A macros system for Dynamics CRM - part two

In part one of this series, I explained the basic idea of what a macros system for Dynamics CRM is and a situation in which you'd want to use it instead of a workflow for process automation. In this post I'll explain the structure of the macros system and show the CRM entity form customizations that will be required to implement it. As I mentioned in part one, the idea underlying the macros system is that a user can trigger several distinct steps by clicking a single hyperlink. We achieve this by showing the user, via an iframe on the entity form, a page of hyperlinks specific to a given entity type. The macros page will also need to know the specific entity its actions will target. This requires the following:

In part one of this series, I explained the basic idea of what a macros system for Dynamics CRM is and a situation in which you'd want to use it instead of a workflow for process automation. In this post I'll explain the structure of the macros system and show the CRM entity form customizations that will be required to implement it.As I mentioned in part one, the idea underlying the macros system is that a user can trigger several distinct steps by clicking a single hyperlink. We achieve this by showing the user, via an iframe on the entity form, a page of hyperlinks specific to a given entity type. The macros page will also need to know the specific entity its actions will target. This requires the following:

  1. An iframe on the entity form in CRM.
  2. JavaScript code to load the macros page in CRM. (This isn't strictly required, but you'll get ugly errors in the create entity form if you specify the iframe URL directly.)
  3. A separate Web page per entity that will offer macros to do the work.

In this post I'll outline the first two steps, and I'll show sample code for the macros page in part three.

Creating the iframe

You'll need to add an iframe to your entity form in CRM. In our case we have a separate macros tab, but that's not required. If you have a long list of macros, I suggest putting them in a separate tab to keep things better organized.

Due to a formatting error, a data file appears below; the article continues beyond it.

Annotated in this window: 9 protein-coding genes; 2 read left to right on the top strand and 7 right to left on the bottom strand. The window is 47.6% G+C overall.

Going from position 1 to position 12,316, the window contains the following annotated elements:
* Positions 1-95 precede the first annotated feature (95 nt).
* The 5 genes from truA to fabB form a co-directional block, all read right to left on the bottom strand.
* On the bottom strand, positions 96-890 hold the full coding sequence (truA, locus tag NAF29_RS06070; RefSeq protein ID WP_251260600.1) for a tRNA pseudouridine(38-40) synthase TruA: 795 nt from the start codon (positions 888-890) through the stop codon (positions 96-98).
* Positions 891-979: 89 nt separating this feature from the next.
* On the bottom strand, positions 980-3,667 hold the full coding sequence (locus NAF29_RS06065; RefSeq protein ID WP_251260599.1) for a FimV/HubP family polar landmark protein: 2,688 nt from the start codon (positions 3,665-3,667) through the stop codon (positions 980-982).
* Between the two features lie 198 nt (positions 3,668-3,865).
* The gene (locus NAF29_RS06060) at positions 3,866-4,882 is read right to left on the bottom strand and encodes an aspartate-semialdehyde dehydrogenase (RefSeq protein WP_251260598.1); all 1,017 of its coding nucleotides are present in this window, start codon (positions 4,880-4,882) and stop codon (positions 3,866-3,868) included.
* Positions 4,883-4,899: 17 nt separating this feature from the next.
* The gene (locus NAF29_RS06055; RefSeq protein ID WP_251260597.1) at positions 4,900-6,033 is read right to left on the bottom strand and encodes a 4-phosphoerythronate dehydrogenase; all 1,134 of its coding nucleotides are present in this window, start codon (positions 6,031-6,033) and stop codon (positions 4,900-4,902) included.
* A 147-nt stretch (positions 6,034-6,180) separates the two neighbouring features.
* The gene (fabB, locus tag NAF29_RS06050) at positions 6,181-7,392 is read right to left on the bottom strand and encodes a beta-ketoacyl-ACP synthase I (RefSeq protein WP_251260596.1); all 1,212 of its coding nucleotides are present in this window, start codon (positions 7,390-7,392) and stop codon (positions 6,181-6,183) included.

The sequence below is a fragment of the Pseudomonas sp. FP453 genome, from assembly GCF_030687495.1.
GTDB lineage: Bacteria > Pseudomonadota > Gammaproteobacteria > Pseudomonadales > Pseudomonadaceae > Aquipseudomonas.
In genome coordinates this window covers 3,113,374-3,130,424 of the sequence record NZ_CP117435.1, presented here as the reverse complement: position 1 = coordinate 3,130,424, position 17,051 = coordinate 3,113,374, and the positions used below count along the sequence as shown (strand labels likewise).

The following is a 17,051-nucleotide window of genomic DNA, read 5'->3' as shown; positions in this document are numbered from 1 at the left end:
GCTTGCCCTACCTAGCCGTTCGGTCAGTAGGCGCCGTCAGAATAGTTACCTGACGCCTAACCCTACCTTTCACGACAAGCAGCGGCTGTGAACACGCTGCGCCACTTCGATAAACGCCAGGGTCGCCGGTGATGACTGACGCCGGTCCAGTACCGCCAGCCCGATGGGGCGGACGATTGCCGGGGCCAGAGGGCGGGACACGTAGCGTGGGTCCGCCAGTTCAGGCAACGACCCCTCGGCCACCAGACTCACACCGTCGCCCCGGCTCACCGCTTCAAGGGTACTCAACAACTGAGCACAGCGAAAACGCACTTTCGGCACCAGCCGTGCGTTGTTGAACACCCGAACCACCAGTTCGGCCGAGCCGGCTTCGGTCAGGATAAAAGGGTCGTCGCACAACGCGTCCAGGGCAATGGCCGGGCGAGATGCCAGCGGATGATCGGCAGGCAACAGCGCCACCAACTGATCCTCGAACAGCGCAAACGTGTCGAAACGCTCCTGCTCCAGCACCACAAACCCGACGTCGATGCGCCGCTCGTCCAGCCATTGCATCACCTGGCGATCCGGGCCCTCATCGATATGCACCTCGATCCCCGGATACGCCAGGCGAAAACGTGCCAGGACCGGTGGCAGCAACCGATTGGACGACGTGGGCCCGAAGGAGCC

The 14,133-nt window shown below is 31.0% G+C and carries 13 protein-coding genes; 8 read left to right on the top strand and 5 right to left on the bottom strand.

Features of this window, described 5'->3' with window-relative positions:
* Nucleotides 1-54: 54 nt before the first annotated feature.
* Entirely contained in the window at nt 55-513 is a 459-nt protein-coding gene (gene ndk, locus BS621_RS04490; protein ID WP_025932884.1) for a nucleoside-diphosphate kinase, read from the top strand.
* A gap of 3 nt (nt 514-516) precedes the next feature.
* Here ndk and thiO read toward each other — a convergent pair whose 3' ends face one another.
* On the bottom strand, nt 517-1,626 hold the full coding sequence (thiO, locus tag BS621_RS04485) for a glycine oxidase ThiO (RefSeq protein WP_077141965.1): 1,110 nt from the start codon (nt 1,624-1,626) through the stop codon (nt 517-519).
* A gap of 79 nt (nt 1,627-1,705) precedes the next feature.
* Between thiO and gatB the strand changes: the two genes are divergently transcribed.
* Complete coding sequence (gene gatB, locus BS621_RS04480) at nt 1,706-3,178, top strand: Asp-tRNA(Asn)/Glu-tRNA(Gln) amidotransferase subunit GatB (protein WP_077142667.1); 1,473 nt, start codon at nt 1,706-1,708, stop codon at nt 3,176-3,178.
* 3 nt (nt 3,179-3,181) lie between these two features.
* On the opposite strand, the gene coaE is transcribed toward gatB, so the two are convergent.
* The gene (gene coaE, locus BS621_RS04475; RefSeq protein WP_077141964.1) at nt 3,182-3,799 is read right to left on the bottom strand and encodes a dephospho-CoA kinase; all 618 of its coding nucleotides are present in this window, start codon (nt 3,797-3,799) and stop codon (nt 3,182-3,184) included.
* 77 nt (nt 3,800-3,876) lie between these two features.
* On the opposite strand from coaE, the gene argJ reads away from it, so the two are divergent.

Here are screenshots of the iframe properties window.


The iframe properties general tab

Note that we don't specify a URL for the iframe here. Also note that we have to allow cross-frame scripting.


The iframe properties formatting tab

Formatting has nothing to do with the functionality of the macros, but the formatting options shown here help maintain the illusion that the macros are part of the CRM application as opposed to something separate. Note that if you have a lot of macros, the no-scroll option will be a problem.

Loading the iframe

Once the iframe has been added to the entity form, you'll need to tell CRM how to load it. As I mentioned earlier, you could have specified the macros page URL in the iframe properties window, but if your macros page expects the entity Id to be sent via a querystring, it'll display an ugly error on a create form unless you build in error handling for missing values. That's not necessarily better or worse than dynamically loading the page via JavaScript, but the JavaScript load opens up a bunch of additional possibilities. For example, you might have customized macros pages based on the value of certain entity attributes that are can only be accessed via JavaScript.Open the entity form's OnLoad event properties and type in the following code:

    if ((crmForm.ObjectId != null)&&(crmForm.ObjectId))
    {
    var policyId = crmForm.ObjectId.replace("{","").replace("}","");
    var macrosite = "http://PATH_TO_MACROS_PAGES/policy_macros.aspx?guid=" + policyId;

    crmForm.all.IFRAME_macros.src = macrosite;
    }

Make sure the event is enabled, and you're ready to run the code that I'll show in the final part of this series.

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